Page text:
Speaking of the Arrow Video Blu-ray, we are given a stellar new 2K restoration from the original 35mm camera negative, and the results are fantastic. As you can see in our extensive gallery, the film has nice even grain that is never overabundant, especially during night scenes. The colour red pops in this one! Audio is provided in both original English and Italian, with the titles and credits provided to you in both languages. It needs to be pointed out that the transfer between the Italian and English sections are different (please see photos for examples). There isn’t much information provided as to why the transfer differs, which is unfortunate. English subtitles are provided.
Information on the new 2K transfer straight from Arrow Video:
The Iguana with the Tongue of Fire (L’iguana dalla lingua di fuoco) is presented in its original aspect ratio of 1.85:1 with Italian and English mono audio. Scanning and restoration work was completed at L’Immagine Ritrovata, Bologna. The original 35mm camera negative was scanned in 2K resolution on a pin-registered Arriscan. Thousands of instances of dirt, debris, scratches, picture instability and other instances of film wear were repaired or removed through a combination of digital restoration tools and techniques.
The mono Italian and English language tracks were remastered from the optical sound negatives. The audio synch will appear slightly loose against the picture, due to the fact that the dialogue was recorded entirely in post-production, as per the production standards of the period.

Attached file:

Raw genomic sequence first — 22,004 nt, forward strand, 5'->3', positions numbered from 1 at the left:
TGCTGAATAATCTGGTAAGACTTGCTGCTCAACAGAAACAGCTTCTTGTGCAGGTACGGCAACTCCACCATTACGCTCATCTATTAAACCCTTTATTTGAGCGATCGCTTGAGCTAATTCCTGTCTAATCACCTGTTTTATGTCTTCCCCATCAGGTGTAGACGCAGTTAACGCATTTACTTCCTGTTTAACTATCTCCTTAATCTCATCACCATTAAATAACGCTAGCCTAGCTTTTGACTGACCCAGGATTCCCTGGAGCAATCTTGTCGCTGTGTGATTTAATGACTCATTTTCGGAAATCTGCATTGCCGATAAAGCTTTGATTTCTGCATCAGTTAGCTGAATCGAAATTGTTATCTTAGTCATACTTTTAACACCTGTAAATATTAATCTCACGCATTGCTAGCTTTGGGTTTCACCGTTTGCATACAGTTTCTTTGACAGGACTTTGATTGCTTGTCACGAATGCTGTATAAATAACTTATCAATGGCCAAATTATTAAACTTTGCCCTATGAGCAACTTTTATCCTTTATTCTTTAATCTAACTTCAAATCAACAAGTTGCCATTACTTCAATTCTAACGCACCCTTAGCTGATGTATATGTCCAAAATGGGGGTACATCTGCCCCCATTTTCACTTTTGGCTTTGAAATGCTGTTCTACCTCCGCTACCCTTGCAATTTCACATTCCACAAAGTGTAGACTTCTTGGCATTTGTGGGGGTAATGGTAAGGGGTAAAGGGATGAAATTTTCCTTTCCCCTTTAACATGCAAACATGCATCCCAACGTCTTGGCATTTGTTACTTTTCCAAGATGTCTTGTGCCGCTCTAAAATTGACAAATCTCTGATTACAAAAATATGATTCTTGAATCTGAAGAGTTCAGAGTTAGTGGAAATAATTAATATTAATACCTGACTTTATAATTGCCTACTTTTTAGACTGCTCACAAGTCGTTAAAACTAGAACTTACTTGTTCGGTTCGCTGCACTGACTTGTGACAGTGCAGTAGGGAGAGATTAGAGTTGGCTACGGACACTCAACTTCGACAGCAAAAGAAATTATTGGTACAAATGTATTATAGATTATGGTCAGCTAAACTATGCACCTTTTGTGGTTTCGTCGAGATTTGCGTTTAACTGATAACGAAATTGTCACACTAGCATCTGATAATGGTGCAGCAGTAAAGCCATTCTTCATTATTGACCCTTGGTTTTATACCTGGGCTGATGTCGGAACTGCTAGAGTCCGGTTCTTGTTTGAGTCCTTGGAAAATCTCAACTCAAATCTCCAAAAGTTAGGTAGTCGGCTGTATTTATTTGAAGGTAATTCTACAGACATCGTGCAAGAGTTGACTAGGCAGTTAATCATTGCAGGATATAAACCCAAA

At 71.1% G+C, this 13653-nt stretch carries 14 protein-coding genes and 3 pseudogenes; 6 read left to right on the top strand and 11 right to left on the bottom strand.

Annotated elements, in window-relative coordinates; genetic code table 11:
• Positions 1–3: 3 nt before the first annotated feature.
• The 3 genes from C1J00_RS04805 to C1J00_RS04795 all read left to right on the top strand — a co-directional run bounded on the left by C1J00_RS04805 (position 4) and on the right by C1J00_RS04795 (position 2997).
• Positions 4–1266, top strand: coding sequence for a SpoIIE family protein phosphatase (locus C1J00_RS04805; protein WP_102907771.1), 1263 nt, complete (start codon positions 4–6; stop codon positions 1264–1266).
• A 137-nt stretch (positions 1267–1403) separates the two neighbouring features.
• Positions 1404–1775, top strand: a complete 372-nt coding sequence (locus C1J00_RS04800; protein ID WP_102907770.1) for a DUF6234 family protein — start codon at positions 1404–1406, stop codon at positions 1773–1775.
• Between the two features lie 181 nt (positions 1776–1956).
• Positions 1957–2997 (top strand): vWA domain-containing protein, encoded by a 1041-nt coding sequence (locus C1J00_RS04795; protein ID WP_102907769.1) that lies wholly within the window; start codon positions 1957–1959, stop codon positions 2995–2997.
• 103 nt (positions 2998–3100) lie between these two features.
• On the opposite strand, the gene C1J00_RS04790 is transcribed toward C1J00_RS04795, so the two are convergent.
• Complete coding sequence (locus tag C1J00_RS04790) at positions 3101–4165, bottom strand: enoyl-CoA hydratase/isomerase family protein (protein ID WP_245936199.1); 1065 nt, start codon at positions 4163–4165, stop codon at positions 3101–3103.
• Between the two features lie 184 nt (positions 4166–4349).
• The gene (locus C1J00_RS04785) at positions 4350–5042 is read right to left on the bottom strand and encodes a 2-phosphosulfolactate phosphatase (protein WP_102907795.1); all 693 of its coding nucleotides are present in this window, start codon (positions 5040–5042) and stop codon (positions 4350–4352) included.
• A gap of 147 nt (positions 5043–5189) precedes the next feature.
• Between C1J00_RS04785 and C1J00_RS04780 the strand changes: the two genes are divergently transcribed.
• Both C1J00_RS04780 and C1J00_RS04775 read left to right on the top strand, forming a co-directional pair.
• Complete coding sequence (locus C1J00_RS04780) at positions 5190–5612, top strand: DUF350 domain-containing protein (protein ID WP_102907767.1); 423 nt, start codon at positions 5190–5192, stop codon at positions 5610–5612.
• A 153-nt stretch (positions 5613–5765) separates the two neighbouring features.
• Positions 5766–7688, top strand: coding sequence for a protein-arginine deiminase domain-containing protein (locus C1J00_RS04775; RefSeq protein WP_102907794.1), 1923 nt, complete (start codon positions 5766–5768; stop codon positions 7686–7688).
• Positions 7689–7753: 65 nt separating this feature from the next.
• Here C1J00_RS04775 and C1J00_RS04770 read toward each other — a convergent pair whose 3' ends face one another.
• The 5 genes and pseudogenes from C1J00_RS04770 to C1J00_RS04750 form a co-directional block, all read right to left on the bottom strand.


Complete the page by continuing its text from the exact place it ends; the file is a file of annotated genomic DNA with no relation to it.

The film was graded on Digital Vision’s Nucoda Film Master at R3Store Studios, London.
All original materials used in this restoration were accessed from Movietime.
Bonus Features consist of the previously mentioned Richard Dyer interview, a new 26-minute interview with DJ and soundtrack collector Lovely Jon, who discusses the score by Stelvio Cipriani, specifically three distinct scenes. We have a 21-minute interview with editor Bruno Micheli, who speaks in Italian, but English subtitles have been provided. Also provided is the lovely Dagmar Lassander discussing her career for 20-minutes. Rounding everything out is a new commentary with giallo connoisseurs Adrian J. Smith and David Flint, English and Italian trailers, and an image gallery. As usual, we get a lovely booklet with an essay by Andreas Ehrenreich, a contemporary review from 1971, and photos; and for the Blu-ray itself, newly commissioned artwork by Graham Humphreys.